Retailers, consumers and prices
99 Cents, which sells a variety of household, food and other items often priced at 99 cents, says it will now focus on its core markets of California, Arizona and Nevada, where it has 230 stores that make up 90 percent of its sales.
Those states are also some of the hardest-hit by the U.S. housing crisis and credit crunch, and consumers pressured by rising gas and food prices are trading down from higher-priced stores to discounters to save money, a positive for 99 Cents.
99 Cents said its 48-store Texas operation lost $15 million or 15 cents per share in operating income over the past fiscal year, which ended June 28, and the stores were only generating slightly more than half of the average sales in its non-Texas stores. That suggests Texans are still able to afford hitting a Wal-Mart or Target instead of trading down to 99 Cents.
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The latest example of U.S. inflation seems likely to come from 99 Cents Only Stores, the Western retailer that stocks everything from canned beans to cleaning supplies, party favors and fresh vegetables — all for 99 cents or under.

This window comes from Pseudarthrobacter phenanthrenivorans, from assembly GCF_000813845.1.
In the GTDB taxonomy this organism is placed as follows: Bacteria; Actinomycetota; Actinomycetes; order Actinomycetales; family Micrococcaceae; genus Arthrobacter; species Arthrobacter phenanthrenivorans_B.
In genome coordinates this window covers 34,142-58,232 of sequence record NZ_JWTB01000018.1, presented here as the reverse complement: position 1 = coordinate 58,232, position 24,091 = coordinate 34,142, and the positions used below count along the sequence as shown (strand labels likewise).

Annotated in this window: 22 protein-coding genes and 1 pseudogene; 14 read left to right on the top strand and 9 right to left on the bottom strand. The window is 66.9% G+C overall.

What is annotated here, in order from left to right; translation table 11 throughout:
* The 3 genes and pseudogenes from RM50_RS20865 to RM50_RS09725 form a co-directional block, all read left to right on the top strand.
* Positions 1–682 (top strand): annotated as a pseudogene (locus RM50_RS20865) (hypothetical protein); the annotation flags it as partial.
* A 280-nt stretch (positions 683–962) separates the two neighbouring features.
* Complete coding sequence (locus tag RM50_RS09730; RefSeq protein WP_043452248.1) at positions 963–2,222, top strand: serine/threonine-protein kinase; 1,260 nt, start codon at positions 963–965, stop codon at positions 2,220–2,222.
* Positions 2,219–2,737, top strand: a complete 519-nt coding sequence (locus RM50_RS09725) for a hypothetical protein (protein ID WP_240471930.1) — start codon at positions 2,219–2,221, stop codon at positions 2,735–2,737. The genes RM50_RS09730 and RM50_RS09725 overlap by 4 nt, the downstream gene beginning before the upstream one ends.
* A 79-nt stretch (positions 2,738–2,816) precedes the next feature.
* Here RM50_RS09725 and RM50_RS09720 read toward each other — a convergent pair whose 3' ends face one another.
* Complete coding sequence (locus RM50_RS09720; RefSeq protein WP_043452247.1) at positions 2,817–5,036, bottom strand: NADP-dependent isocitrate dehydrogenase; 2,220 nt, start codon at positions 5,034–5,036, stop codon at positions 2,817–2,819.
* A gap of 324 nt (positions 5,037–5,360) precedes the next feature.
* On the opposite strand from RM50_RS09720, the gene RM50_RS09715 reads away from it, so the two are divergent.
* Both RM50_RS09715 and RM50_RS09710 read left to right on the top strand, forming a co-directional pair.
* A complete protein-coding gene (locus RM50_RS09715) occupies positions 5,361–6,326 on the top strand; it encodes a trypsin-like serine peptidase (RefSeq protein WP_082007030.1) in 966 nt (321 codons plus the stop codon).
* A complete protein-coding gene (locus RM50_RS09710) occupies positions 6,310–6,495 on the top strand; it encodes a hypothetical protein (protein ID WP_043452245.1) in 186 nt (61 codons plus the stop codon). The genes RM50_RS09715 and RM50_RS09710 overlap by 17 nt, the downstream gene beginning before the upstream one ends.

On Monday, the City of Commerce, California-based company, with 277 stores in California, Texas, Arizona and Nevada, will announce what it calls “its first change to its price policy since its founding over 25 years ago.” The Los Angeles Times said this was most likely a precursor to price hikes.
99 Cents Only Stores isn’t fessing up just yet, but chances are prices won’t be getting any lower, given the rising price of food staples like milk, eggs and bread that the company sells.
The company’s most recent ad announces deals like 99 cent cantaloupes, Hannah Montana notebooks, microwave popcorn and reading glasses.
99 Cents Only Stores posted a net loss of $1.51 million in its most recent quarter despite a 4 percent rise in sales from a year-ago net profit of $2.96 million. Profit was hurt by rising operating expenses and higher cost of sales.